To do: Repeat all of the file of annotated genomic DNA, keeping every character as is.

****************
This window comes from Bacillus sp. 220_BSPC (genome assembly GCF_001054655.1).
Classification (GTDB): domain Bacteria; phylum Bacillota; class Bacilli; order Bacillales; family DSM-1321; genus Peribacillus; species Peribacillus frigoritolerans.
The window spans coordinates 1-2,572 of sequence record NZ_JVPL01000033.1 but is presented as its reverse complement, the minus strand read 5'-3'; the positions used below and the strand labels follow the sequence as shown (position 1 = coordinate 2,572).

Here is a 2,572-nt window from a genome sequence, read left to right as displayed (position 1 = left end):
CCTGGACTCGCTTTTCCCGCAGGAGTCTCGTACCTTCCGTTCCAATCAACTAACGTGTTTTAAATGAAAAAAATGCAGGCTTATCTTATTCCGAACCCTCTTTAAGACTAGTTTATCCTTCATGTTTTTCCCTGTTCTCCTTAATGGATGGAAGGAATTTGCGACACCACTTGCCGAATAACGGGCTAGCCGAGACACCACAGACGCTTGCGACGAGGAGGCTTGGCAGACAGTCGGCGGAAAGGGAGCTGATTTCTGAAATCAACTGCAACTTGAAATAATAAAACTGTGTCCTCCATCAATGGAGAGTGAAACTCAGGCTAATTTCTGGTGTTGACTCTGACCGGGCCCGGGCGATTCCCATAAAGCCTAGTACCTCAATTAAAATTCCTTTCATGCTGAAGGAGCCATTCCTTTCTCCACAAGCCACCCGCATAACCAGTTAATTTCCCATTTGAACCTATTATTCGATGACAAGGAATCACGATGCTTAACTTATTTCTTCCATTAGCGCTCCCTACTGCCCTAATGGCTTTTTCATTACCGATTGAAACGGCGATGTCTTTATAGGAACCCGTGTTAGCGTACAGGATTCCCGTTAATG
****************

This window comes from Bacillus sp. 220_BSPC (genome assembly GCF_001054655.1).
Classification (GTDB): domain Bacteria; phylum Bacillota; class Bacilli; order Bacillales; family DSM-1321; genus Peribacillus; species Peribacillus frigoritolerans.
The window spans coordinates 1-2,572 of sequence record NZ_JVPL01000033.1 but is presented as its reverse complement, the minus strand read 5'-3'; the positions used below and the strand labels follow the sequence as shown (position 1 = coordinate 2,572).

Here is a 2,572-nt window from a genome sequence, read left to right as displayed (position 1 = left end):
CCTGGACTCGCTTTTCCCGCAGGAGTCTCGTACCTTCCGTTCCAATCAACTAACGTGTTTTAAATGAAAAAAATGCAGGCTTATCTTATTCCGAACCCTCTTTAAGACTAGTTTATCCTTCATGTTTTTCCCTGTTCTCCTTAATGGATGGAAGGAATTTGCGACACCACTTGCCGAATAACGGGCTAGCCGAGACACCACAGACGCTTGCGACGAGGAGGCTTGGCAGACAGTCGGCGGAAAGGGAGCTGATTTCTGAAATCAACTGCAACTTGAAATAATAAAACTGTGTCCTCCATCAATGGAGAGTGAAACTCAGGCTAATTTCTGGTGTTGACTCTGACCGGGCCCGGGCGATTCCCATAAAGCCTAGTACCTCAATTAAAATTCCTTTCATGCTGAAGGAGCCATTCCTTTCTCCACAAGCCACCCGCATAACCAGTTAATTTCCCATTTGAACCTATTATTCGATGACAAGGAATCACGATGCTTAACTTATTTCTTCCATTAGCGCTCCCTACTGCCCTAATGGCTTTTTCATTACCGATTGAAACGGCGATGTCTTTATAGGAACCCGTGTTAGCGTACAGGATTCCCGTTAATG